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Lincolnshire GP service could be pushed into the ‘abyss’ if more funding isn’t found, expert warns





Lincolnshire faces a healthcare funding crisis that could push the already strained GP sector into the abyss if more money isn’t made available, a serving GP and medical expert has warned councillors.

Dr Reid Baker, the Medical Director of the Lincolnshire Local Medical Committee, said that despite the hard work of those within the sector, the current model of practice is “under a lot of pressure” and “not viable” unless circumstances around funding and demand change.

Alarming statistics around Lincolnshire’s levels of GP provision were revealed at the county’s monthly Health Scrutiny Committee meeting on Wednesday, May 15.

Dr Reid Baker. Photo: LDR
Dr Reid Baker. Photo: LDR

General Practices provide 92% of first patient contacts across NHS England, but are given just 6% of the overall funding package for national healthcare. Dr Baker argues GPs need “at least double that” to fulfil the demand of patient care.

This, among other factors, has resulted in a major dilemma for the sector to address.

Those factors include a 25.5% shortfall across the last five years to boost funding in line with national minimum wage increases, a 20% reduction in the number of practices in Lincolnshire over the last decade, and there being just 0.44 fully qualified GPs per 100,000 people in the county.

Dr Baker said Lincolnshire’s ageing population created a “multi-faceted” issue for the county’s health sector.

“We’ve got an increasing population, an increasing elderly population with a lot more medical conditions, and that is increasingly challenging in this environment, particularly around recruitment and retention of GPs and GP colleagues.

“The financial challenges of the new GP contract has left us with yet another less than real term rise, which actually gives us a 20% reduction in GP funding over the last 7-8 years, while we’re actually doing about 20% more work than we ever were.

“We’re trying to do all that we can, but the pressures are mounting, and that’s difficult for all our colleagues as well as the patients themselves.”

Coun Tom Smith (Conservative) asked if the system in place for GPs was “workable” in its present form, saying the county is at risk of a “domino effect” in which GPs collapse under the weight of demand and therefore pass on patients to other practices across the county.

He argued that “more and more GPs” are looking to move towards a fixed salary model rather than working in partnership, and said GPs are not alone in their desires for more money.

“There are a number of things that deeply concern me,” he told the committee. “The report says more taxpayer money is needed and, well, I’ll be blunt and say that isn’t really an option.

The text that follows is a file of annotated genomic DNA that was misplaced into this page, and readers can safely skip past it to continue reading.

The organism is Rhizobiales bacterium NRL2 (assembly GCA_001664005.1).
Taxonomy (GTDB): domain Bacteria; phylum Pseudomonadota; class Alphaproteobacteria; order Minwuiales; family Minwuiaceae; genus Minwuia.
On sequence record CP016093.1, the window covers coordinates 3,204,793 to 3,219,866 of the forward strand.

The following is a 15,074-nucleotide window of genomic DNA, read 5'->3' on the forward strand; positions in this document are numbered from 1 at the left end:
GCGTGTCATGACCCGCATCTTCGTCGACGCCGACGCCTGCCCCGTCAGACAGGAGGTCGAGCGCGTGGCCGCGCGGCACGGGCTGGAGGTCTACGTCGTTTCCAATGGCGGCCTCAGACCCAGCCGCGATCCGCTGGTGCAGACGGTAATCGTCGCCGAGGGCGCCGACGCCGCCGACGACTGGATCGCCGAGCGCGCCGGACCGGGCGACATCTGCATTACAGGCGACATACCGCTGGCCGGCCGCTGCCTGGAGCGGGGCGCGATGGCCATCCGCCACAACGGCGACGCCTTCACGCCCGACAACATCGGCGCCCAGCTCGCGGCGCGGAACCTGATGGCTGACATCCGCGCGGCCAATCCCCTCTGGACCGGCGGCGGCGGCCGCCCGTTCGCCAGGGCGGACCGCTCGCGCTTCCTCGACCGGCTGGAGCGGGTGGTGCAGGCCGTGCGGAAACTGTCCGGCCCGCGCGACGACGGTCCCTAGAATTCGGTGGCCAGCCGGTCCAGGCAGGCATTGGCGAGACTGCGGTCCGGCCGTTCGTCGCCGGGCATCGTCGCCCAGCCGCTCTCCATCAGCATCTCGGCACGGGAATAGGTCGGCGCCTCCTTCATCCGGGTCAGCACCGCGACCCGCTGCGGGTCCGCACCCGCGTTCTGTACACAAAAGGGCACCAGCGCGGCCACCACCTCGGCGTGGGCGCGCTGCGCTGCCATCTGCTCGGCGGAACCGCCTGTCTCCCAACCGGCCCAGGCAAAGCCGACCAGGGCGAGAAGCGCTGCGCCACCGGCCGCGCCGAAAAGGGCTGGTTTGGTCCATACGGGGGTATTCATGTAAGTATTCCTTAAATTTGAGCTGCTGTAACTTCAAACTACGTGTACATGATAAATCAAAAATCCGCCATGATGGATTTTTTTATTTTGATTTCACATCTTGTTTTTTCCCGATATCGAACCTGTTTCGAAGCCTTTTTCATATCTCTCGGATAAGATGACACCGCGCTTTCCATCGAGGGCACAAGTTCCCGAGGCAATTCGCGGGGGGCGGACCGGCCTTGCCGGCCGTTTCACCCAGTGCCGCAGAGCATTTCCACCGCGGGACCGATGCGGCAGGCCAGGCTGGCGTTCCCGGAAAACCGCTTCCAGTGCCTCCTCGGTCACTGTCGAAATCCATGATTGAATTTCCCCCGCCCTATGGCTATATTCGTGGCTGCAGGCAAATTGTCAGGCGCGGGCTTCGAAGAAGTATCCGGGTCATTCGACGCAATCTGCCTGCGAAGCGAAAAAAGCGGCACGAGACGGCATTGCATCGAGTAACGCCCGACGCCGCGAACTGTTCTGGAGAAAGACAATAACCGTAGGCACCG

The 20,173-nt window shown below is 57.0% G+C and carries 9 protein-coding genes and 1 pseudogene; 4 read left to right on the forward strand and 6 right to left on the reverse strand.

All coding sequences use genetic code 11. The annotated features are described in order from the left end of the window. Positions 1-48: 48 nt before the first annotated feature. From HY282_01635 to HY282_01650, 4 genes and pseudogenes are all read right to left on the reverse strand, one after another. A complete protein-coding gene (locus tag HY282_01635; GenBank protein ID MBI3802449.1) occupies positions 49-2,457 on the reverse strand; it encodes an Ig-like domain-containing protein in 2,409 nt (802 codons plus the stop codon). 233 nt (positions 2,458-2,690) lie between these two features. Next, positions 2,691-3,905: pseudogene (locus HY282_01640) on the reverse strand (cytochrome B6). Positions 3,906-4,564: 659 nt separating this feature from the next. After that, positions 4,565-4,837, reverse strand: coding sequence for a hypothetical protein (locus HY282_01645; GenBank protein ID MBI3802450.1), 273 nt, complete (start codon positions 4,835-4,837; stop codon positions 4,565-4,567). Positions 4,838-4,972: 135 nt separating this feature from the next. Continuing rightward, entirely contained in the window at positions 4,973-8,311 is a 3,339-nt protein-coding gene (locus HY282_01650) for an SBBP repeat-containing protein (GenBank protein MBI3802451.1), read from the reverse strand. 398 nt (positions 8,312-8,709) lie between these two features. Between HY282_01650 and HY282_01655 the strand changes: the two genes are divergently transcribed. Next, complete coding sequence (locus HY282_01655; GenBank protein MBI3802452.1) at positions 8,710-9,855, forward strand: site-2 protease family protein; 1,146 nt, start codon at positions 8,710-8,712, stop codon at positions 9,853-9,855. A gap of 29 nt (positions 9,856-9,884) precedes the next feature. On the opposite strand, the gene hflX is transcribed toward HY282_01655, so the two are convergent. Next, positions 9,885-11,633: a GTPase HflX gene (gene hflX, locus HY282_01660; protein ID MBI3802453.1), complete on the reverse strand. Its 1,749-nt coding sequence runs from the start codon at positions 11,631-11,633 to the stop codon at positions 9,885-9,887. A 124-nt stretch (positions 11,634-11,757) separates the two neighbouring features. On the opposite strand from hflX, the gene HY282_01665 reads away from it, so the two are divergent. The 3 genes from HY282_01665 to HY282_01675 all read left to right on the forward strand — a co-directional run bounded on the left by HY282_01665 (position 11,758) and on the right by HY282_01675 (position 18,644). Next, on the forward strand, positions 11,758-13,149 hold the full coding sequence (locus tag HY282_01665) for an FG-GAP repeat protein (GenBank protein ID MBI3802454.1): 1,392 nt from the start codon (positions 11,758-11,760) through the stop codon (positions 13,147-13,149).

“Money doesn’t grow on trees and the NHS allocation as a whole has been protected for years. As local government we are responsible for adult social care, and the NHS is going to have a world of pain on its hands if we suddenly say we can’t deal with it anymore.

“So to say we need more money please, again I’ll be blunt, get in line because we all do!”

This was challenged by Coun Charmaine Morgan (Democratic Independent Group) who felt the sector was “on the edge of being unsustainable” and argued funding levels for the wider NHS was a “political decision.”

Chair of the Health Scrutiny Committee, Coun Carl Macey (Conservative) commented that he felt Lincolnshire’s health sector was “one of the worst funded in the country” during this debate.

Dr Baker said of the funding pressures that it is both a local and national problem, and hopes to get “proper, above inflation funding” for the health sector and particularly GP provision, as a long-term solution.

“The last thing we want is to see the practices struggling and then the patients struggling to get the care they need, so if we can all work together, we can try to support the GPs, because they are the bedrock of the NHS.”

Questions were also asked of the standards upheld at GP practices, as Coun Richard Cleaver (Democratic Independent Group) expressed concern over the CQC ratings of some health settings in Lincolnshire, with over 100 rated inadequate.

There are currently two Lincolnshire GP practices — Caskgate Street Surgery in Gainsborough and Sidings Medical Practice, Boston — rated inadequate, and a further six rated require improvement.

The county has a total of 81 GP practices, meaning that just shy of 10% of Lincolnshire’s practices fall below the standards of the Care Quality Commission, and the eight in question care for around 116,000 patients — which is 14.2% of the eligible population.

Coun Cleaver expressed fears of a “slow drip effect” in which the number of these practices needing improvements rises, citing that three of the four CQC inspections at Lincolnshire GP practices this year have brought back scores of requires improvement.

Dr Baker, a GP in Woodhall Spa, called it a “reflection of the pressures” on the sector at present, and argued that access to greater resources and staffing would breed “much different outcomes” when it comes to CQC grading.

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